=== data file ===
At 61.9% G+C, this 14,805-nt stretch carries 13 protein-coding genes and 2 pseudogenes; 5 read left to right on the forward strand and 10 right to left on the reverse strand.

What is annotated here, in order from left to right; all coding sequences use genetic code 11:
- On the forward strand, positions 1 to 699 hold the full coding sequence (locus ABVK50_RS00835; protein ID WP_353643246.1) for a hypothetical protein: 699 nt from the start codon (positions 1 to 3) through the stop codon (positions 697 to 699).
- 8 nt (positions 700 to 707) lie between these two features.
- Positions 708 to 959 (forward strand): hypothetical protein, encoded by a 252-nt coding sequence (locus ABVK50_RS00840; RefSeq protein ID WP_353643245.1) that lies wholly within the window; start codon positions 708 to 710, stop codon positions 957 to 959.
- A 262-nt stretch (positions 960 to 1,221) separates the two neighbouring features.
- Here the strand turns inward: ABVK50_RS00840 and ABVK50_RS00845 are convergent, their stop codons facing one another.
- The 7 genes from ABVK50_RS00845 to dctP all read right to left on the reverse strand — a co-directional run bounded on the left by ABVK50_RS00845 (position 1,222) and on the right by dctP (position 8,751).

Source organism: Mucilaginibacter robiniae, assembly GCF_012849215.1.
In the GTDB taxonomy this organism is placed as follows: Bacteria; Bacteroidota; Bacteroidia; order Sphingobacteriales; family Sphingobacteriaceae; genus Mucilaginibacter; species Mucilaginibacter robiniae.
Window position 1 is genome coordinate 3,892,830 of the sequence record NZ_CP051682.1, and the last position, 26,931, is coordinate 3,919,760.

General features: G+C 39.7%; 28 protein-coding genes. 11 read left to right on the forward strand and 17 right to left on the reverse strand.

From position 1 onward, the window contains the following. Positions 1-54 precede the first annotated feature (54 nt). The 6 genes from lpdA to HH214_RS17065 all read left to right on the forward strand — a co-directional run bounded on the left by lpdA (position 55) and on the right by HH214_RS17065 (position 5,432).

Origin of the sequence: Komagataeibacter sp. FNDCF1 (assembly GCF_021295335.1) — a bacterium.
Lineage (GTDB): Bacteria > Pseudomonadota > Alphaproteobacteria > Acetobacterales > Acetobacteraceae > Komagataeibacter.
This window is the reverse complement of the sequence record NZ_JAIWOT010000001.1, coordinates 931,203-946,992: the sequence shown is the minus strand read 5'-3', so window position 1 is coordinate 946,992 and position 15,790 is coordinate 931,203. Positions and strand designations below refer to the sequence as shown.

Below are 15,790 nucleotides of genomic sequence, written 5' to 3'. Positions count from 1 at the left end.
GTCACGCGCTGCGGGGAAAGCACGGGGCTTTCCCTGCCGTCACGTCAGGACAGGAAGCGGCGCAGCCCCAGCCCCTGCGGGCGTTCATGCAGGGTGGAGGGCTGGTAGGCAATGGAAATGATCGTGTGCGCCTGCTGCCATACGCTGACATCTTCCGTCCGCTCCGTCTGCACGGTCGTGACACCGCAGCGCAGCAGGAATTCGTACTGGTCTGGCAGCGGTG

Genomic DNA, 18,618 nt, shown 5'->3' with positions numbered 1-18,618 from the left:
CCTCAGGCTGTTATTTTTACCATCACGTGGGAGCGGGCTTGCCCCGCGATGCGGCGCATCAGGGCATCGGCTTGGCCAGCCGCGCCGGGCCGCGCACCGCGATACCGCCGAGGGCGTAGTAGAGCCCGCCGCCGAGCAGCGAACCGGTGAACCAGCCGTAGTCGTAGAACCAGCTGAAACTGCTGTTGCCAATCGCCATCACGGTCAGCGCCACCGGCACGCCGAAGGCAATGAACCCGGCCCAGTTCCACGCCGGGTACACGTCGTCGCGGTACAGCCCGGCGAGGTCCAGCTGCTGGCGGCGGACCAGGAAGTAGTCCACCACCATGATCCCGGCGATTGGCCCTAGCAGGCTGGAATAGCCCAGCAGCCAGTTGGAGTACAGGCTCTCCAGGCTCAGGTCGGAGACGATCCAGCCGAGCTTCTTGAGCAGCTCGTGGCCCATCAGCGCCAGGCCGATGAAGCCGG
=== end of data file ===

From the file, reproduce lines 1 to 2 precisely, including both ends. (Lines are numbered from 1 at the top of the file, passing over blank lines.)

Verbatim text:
At 61.9% G+C, this 14,805-nt stretch carries 13 protein-coding genes and 2 pseudogenes; 5 read left to right on the forward strand and 10 right to left on the reverse strand.

What is annotated here, in order from left to right; all coding sequences use genetic code 11: